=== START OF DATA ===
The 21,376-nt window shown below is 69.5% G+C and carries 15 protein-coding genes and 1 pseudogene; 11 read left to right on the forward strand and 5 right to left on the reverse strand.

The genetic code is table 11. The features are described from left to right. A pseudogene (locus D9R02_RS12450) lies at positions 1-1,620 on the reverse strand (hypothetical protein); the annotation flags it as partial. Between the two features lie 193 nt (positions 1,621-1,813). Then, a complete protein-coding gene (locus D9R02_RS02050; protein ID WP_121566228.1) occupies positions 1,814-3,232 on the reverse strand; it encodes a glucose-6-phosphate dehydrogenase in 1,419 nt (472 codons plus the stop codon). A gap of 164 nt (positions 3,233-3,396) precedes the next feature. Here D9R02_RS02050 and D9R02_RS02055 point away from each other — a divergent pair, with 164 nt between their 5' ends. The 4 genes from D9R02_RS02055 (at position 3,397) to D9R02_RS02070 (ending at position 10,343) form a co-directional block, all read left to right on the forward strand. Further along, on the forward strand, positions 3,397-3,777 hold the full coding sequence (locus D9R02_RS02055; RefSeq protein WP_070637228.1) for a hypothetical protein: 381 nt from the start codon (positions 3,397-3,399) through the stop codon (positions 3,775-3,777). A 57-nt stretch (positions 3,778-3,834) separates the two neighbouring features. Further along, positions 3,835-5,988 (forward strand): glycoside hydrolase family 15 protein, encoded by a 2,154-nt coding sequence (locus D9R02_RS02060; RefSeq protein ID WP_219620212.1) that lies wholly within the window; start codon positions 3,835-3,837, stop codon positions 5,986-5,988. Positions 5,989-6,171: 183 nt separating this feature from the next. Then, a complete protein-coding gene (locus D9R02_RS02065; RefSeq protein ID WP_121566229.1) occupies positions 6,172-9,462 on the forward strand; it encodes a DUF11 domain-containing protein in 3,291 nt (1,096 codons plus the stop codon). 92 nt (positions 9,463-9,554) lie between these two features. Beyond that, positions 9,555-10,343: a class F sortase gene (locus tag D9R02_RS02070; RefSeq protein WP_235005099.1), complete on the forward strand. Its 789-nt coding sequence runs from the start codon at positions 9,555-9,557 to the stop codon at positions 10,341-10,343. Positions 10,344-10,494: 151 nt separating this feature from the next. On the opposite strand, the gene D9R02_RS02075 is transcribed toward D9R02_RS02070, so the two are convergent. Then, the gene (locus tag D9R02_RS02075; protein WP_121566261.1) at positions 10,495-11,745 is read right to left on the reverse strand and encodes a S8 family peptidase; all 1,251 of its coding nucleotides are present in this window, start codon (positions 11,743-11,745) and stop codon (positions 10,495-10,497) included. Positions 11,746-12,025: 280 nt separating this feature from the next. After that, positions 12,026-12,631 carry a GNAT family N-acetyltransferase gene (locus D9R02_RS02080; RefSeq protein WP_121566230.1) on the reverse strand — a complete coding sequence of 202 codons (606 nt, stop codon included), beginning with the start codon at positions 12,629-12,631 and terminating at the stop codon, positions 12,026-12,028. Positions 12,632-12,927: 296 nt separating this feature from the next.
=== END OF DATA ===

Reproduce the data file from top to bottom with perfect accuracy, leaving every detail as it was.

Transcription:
The 21,376-nt window shown below is 69.5% G+C and carries 15 protein-coding genes and 1 pseudogene; 11 read left to right on the forward strand and 5 right to left on the reverse strand.

The genetic code is table 11. The features are described from left to right. A pseudogene (locus D9R02_RS12450) lies at positions 1-1,620 on the reverse strand (hypothetical protein); the annotation flags it as partial. Between the two features lie 193 nt (positions 1,621-1,813). Then, a complete protein-coding gene (locus D9R02_RS02050; protein ID WP_121566228.1) occupies positions 1,814-3,232 on the reverse strand; it encodes a glucose-6-phosphate dehydrogenase in 1,419 nt (472 codons plus the stop codon). A gap of 164 nt (positions 3,233-3,396) precedes the next feature. Here D9R02_RS02050 and D9R02_RS02055 point away from each other — a divergent pair, with 164 nt between their 5' ends. The 4 genes from D9R02_RS02055 (at position 3,397) to D9R02_RS02070 (ending at position 10,343) form a co-directional block, all read left to right on the forward strand. Further along, on the forward strand, positions 3,397-3,777 hold the full coding sequence (locus D9R02_RS02055; RefSeq protein WP_070637228.1) for a hypothetical protein: 381 nt from the start codon (positions 3,397-3,399) through the stop codon (positions 3,775-3,777). A 57-nt stretch (positions 3,778-3,834) separates the two neighbouring features. Further along, positions 3,835-5,988 (forward strand): glycoside hydrolase family 15 protein, encoded by a 2,154-nt coding sequence (locus D9R02_RS02060; RefSeq protein ID WP_219620212.1) that lies wholly within the window; start codon positions 3,835-3,837, stop codon positions 5,986-5,988. Positions 5,989-6,171: 183 nt separating this feature from the next. Then, a complete protein-coding gene (locus D9R02_RS02065; RefSeq protein ID WP_121566229.1) occupies positions 6,172-9,462 on the forward strand; it encodes a DUF11 domain-containing protein in 3,291 nt (1,096 codons plus the stop codon). 92 nt (positions 9,463-9,554) lie between these two features. Beyond that, positions 9,555-10,343: a class F sortase gene (locus tag D9R02_RS02070; RefSeq protein WP_235005099.1), complete on the forward strand. Its 789-nt coding sequence runs from the start codon at positions 9,555-9,557 to the stop codon at positions 10,341-10,343. Positions 10,344-10,494: 151 nt separating this feature from the next. On the opposite strand, the gene D9R02_RS02075 is transcribed toward D9R02_RS02070, so the two are convergent. Then, the gene (locus tag D9R02_RS02075; protein WP_121566261.1) at positions 10,495-11,745 is read right to left on the reverse strand and encodes a S8 family peptidase; all 1,251 of its coding nucleotides are present in this window, start codon (positions 11,743-11,745) and stop codon (positions 10,495-10,497) included. Positions 11,746-12,025: 280 nt separating this feature from the next. After that, positions 12,026-12,631 carry a GNAT family N-acetyltransferase gene (locus D9R02_RS02080; RefSeq protein WP_121566230.1) on the reverse strand — a complete coding sequence of 202 codons (606 nt, stop codon included), beginning with the start codon at positions 12,629-12,631 and terminating at the stop codon, positions 12,026-12,028. Positions 12,632-12,927: 296 nt separating this feature from the next.